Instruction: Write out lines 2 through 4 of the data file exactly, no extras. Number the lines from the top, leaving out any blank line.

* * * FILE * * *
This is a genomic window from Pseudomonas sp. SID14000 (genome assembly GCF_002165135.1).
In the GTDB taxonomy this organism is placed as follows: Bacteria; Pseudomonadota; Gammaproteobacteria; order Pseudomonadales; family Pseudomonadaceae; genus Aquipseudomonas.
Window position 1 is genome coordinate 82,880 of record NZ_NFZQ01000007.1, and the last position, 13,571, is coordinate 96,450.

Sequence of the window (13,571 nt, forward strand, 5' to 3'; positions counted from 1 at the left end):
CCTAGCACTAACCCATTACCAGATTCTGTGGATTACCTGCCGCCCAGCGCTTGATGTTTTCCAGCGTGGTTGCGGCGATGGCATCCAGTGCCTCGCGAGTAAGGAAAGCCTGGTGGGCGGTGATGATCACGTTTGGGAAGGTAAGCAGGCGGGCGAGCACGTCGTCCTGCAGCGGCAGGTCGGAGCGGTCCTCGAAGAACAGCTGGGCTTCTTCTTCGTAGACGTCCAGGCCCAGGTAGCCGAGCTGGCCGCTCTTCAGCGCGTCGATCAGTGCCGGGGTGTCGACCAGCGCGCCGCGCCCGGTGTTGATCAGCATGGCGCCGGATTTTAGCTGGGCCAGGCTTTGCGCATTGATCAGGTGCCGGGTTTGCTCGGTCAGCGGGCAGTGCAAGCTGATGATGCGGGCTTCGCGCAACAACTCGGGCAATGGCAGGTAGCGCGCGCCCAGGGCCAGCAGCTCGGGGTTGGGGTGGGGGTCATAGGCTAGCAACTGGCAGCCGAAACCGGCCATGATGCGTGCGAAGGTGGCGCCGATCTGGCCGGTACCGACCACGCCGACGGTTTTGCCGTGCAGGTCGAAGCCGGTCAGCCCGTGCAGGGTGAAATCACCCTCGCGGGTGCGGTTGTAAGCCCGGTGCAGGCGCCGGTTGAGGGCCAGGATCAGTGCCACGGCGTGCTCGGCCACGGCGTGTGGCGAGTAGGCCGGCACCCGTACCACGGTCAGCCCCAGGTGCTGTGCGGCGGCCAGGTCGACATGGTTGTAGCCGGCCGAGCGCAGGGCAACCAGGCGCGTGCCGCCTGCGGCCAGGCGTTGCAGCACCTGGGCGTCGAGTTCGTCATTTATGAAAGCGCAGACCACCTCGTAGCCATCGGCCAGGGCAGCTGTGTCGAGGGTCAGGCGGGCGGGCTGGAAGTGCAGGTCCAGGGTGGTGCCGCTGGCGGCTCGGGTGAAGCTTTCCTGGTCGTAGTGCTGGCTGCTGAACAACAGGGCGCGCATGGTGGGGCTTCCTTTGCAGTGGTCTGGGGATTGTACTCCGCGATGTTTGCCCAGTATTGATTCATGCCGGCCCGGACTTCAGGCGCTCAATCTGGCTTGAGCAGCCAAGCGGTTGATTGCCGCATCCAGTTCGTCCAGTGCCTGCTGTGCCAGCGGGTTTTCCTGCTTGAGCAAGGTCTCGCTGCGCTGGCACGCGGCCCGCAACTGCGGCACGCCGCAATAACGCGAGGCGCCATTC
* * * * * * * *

In the GTDB taxonomy this organism is placed as follows: Bacteria; Pseudomonadota; Gammaproteobacteria; order Pseudomonadales; family Pseudomonadaceae; genus Aquipseudomonas.
Window position 1 is genome coordinate 82,880 of record NZ_NFZQ01000007.1, and the last position, 13,571, is coordinate 96,450.

Sequence of the window (13,571 nt, forward strand, 5' to 3'; positions counted from 1 at the left end):